Lundy Bancroft‘s new book “Daily Wisdom for Why Does He Do That?” (Berkley Books, 2015) is a fantastic new, game-changing, tool for those of us who work with victims of domestic violence. It is also an amazing resource for survivors to access and use individually.
The book is divided into several parts. These include: How to be your own best friend, ideas for healing, how to stay connected, how to maintain clarity, & more.
Basically this is a “how-to” book for victims of Intimate Partner Violence. That is, how to internally counteract the tactics abusers use.
In other words, whereas an abuser would shame you, here the reader is encouraged to love themselves. Whereas an abuser would tear you apart, this book promotes healing. Whereas an abuser would isolate, this text encourages connection. And whereas an abuser would work to confuse things, the daily wisdom works to enable clarity.
One of my favorite parts of this new book are the mantras he posts throughout. These are focus points the reader can take with them and repeat throughout the day.
These are things like:
1. “He’s trying to convince me that I’m delusional. But I know I’m fine. He really did those things” (3).
2. “The truth is the truth whether he believes it or not. I don’t have to convince him” (63).
3. “I deserve to be valued and treasured like a best friend” (85).
4. “I am a good person. I won’t buy into the lies he tells me about myself” (123).
5. “I can heal. My life will always include healing” (147).
6. “My rage is beautiful and necessary. Here it comes” (212).
7. “I can do so much more than I feel like I can. I’m going to stop listening to those negative voices” (223).
8. “I am part of the beauty of the whole world. What is true about the most beautiful spot in nature is true about me” (247).
9. “Maybe I just can’t do this, and that’s okay” (326).
10. “Abuse is the opposite of spirituality” (381).
I picked a random selection of mantras throughout the text but there’s probably an average of one per page. If you like these mantras, you’ll have to check out his other ones.
We are all so excited about access to (an already written) motto for the day, the advocate world is already talking and buzzing about how these might be worked into our daily lives as we work with survivors. This whole concept of being present in our bodies as daily wisdom specific to the interpersonal violation of Intimate Partner Violence has such potential.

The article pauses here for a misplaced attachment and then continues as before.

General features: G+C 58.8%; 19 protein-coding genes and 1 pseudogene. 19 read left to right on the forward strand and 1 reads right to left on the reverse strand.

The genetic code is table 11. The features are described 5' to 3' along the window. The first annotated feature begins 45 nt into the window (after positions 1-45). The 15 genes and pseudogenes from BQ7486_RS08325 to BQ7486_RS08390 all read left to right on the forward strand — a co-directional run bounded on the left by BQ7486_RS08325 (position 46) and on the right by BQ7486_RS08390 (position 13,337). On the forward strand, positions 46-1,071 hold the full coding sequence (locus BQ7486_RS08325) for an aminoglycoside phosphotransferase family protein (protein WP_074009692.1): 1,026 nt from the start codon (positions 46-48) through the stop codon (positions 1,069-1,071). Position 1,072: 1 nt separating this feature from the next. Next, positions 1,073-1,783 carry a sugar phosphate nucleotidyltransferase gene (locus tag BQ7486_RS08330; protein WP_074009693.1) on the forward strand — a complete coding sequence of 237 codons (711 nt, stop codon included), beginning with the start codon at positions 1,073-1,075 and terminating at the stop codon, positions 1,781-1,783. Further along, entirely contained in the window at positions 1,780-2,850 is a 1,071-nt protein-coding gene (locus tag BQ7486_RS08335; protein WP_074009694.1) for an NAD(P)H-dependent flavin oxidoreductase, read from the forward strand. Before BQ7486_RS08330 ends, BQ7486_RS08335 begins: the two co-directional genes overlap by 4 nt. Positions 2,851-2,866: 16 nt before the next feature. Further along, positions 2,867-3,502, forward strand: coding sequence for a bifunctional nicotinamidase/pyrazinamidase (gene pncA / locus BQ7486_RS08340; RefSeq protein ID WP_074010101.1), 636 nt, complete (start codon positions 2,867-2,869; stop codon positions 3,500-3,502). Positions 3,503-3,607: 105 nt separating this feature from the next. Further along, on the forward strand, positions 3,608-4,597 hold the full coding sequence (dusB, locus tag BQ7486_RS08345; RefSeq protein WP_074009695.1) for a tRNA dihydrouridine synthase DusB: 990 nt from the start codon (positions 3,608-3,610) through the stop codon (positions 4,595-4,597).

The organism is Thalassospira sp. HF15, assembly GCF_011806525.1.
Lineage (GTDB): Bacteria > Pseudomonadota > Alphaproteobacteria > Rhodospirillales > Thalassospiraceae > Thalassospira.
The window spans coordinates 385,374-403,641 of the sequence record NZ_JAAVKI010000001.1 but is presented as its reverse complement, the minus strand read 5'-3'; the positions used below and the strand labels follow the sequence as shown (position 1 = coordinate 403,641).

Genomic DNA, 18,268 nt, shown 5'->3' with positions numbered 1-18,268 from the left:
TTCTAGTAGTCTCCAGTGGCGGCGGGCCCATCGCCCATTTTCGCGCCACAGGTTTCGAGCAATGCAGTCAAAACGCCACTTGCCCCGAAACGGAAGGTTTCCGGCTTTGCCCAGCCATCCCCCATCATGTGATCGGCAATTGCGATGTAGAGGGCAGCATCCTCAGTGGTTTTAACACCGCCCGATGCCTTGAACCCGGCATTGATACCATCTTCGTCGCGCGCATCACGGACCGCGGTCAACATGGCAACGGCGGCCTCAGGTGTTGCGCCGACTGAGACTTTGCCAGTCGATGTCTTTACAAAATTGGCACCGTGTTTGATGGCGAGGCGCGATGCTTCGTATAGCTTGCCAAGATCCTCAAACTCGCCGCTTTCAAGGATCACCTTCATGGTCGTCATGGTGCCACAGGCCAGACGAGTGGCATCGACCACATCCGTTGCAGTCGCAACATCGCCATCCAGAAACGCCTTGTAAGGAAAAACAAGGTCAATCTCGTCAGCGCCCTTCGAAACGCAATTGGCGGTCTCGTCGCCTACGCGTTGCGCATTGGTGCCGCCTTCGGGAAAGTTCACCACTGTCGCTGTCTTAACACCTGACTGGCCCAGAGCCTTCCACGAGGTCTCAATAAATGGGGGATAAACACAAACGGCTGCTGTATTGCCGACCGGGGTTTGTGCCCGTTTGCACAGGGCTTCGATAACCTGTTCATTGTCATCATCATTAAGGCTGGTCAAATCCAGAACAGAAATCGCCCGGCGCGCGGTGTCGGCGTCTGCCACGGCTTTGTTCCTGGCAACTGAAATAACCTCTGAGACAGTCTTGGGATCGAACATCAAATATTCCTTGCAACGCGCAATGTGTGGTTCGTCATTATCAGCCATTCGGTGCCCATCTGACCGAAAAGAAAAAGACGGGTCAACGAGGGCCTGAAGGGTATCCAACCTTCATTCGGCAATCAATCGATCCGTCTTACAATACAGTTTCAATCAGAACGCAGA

I am amazed how he took a fairly simple mindfulness practice and weaved it into what we know about healing after violence. For example, here are some of his prompts toward a Mindfulness Exercise:
- “Take a moment to look around the place you are currently in… Look to your far left and choose an object that looks nice or interesting to you, and allow your eyes to rest on it for a few moments. Take two or three breaths. Then turn your head slightly to the right, focusing now on a new spot… Choosing five or six items in total… At each stop, take in the shapes and the colors you are seeing, and notice any feelings you have about the object…
- Finally, run your awareness up and down your body, seeing how many physical sensations you can find. Feel your clothing against your body…
- Getting ourselves rooted in our sensory awareness is a powerful path to overcoming stress, to healing from trauma, and to regaining power” (16-17).
Do you see how he took the mindfulness practice of visualizing objects, breathing, feeling, and awareness of body in order to directly connect it to healing after trauma? It is fantastic.
If you like this, you’ll just adore the book! I highly recommend it.